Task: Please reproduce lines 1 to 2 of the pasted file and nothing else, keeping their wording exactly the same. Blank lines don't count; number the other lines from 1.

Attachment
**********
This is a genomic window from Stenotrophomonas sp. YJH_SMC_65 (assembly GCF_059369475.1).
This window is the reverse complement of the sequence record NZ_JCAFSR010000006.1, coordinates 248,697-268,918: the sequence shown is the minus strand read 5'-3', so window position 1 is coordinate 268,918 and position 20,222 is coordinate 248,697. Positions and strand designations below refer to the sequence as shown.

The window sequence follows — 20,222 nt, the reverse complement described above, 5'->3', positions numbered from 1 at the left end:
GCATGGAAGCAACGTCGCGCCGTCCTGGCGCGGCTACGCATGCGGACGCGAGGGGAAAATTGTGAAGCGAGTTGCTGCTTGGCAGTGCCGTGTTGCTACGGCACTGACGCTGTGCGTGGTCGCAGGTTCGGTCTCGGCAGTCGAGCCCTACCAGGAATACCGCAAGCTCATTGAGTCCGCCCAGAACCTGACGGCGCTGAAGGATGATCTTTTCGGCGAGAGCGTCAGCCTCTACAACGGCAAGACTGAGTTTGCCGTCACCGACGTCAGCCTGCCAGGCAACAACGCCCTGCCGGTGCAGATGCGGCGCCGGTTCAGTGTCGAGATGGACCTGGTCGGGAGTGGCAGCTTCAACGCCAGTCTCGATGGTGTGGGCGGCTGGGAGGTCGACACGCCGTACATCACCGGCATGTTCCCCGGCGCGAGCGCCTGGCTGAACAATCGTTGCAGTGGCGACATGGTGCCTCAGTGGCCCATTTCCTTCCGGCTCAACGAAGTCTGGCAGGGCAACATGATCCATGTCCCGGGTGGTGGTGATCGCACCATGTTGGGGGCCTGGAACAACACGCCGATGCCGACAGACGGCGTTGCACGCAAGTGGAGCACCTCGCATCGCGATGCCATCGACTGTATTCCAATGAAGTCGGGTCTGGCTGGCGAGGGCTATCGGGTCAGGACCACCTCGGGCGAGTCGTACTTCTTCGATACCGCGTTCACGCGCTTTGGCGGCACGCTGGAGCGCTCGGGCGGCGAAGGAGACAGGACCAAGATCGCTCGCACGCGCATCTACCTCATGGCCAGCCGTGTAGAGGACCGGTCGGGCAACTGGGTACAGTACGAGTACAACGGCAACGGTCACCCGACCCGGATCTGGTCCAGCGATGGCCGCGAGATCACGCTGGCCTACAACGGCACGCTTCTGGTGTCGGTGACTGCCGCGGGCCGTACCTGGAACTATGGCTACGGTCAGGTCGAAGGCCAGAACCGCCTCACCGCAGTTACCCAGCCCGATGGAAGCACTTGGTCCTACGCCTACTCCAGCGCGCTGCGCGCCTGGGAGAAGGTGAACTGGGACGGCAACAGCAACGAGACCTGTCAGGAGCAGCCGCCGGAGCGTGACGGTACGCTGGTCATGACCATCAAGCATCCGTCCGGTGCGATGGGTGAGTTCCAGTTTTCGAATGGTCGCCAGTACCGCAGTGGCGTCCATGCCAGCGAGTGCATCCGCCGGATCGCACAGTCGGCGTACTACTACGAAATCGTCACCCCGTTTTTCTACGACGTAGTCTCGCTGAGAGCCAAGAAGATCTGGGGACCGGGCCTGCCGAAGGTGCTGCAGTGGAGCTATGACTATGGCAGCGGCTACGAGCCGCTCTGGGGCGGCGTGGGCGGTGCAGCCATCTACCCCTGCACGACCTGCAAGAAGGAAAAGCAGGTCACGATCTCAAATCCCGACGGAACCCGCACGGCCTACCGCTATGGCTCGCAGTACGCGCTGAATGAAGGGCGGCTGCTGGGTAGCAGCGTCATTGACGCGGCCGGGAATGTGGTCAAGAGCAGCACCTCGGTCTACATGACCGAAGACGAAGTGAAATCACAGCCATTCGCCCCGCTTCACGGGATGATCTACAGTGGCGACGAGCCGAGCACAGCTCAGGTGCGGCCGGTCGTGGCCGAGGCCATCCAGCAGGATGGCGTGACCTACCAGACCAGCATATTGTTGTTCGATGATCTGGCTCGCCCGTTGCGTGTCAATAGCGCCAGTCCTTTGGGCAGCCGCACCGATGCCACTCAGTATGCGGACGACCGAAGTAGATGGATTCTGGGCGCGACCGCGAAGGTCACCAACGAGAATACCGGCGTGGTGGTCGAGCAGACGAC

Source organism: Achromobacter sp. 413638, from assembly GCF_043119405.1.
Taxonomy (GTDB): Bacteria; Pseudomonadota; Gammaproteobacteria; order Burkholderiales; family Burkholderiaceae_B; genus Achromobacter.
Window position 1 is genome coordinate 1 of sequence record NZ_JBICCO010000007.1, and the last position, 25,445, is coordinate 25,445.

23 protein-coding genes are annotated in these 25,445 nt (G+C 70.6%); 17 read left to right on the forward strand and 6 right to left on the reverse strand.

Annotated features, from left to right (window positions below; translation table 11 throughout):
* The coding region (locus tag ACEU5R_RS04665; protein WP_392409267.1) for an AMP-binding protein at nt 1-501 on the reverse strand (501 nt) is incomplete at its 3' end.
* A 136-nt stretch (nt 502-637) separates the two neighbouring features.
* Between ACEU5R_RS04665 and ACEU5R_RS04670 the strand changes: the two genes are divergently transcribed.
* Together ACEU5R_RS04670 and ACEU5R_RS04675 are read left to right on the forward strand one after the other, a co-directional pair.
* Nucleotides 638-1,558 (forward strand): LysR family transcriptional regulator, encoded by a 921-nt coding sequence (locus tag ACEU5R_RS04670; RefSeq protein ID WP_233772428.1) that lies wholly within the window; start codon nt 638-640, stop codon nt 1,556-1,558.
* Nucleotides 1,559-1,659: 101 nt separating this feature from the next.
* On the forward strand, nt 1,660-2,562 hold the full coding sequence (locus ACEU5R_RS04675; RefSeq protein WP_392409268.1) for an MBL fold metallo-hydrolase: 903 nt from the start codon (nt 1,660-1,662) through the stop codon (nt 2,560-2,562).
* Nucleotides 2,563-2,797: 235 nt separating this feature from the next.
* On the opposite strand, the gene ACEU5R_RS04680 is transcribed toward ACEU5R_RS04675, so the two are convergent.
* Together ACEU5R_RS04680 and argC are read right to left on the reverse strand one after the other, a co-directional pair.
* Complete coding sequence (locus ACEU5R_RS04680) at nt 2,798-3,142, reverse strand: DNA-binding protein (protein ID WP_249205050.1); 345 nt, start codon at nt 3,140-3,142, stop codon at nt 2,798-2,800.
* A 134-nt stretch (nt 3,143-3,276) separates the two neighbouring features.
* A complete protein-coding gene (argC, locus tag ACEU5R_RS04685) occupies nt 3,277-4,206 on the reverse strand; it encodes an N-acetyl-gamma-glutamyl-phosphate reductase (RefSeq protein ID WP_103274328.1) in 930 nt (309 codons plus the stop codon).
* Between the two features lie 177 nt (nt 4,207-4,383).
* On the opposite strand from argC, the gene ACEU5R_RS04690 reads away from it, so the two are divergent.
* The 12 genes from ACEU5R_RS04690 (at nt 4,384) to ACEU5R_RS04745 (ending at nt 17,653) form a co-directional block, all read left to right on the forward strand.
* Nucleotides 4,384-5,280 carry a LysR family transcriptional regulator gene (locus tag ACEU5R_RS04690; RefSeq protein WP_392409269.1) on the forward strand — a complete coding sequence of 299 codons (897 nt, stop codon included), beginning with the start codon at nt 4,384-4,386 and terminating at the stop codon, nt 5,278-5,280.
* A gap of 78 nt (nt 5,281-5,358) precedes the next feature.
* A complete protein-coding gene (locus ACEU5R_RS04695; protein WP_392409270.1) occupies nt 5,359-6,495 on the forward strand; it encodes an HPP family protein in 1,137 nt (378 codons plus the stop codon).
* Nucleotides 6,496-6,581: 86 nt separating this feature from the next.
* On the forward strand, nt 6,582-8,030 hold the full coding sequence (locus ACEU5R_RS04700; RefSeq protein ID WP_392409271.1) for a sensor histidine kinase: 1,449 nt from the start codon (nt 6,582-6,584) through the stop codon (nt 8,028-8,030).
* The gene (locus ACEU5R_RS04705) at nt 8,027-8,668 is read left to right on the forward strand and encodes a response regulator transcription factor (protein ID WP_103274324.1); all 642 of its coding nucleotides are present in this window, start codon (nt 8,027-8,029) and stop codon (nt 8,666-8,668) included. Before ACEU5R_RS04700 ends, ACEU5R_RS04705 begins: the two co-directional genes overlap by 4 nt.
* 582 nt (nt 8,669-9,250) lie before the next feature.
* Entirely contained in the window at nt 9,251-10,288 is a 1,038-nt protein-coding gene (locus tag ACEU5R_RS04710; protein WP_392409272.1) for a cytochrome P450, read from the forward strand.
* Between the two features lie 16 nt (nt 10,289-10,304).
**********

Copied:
This is a genomic window from Stenotrophomonas sp. YJH_SMC_65 (assembly GCF_059369475.1).
This window is the reverse complement of the sequence record NZ_JCAFSR010000006.1, coordinates 248,697-268,918: the sequence shown is the minus strand read 5'-3', so window position 1 is coordinate 268,918 and position 20,222 is coordinate 248,697. Positions and strand designations below refer to the sequence as shown.